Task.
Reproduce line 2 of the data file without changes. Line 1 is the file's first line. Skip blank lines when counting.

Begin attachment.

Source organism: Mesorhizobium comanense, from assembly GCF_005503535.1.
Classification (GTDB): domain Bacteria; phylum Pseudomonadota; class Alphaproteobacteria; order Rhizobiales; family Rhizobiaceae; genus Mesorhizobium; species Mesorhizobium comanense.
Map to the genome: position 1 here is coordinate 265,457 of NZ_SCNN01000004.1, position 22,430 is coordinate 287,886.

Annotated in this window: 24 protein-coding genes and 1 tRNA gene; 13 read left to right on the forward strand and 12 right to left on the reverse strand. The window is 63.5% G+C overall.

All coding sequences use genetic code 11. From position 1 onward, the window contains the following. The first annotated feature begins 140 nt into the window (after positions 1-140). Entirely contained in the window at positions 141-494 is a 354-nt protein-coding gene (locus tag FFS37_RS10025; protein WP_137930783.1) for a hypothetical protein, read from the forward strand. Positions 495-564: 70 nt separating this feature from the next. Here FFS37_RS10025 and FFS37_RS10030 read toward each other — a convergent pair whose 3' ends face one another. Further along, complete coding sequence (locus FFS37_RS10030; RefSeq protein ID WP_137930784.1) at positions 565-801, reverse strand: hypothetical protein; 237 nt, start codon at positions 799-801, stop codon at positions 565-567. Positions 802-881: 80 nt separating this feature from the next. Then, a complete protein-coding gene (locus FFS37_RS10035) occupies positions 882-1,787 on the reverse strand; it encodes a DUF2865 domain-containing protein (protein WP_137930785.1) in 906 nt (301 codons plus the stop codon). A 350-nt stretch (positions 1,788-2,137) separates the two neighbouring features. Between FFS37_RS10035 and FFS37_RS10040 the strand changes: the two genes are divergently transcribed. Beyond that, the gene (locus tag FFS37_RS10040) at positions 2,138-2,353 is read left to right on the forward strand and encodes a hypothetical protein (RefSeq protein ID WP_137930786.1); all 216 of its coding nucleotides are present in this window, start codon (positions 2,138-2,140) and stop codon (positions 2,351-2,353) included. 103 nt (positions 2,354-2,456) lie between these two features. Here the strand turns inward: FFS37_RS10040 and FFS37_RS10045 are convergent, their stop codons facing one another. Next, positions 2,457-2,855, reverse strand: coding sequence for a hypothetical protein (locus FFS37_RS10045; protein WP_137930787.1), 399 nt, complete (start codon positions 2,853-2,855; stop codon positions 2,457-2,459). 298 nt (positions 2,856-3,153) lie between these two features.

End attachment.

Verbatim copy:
Classification (GTDB): domain Bacteria; phylum Pseudomonadota; class Alphaproteobacteria; order Rhizobiales; family Rhizobiaceae; genus Mesorhizobium; species Mesorhizobium comanense.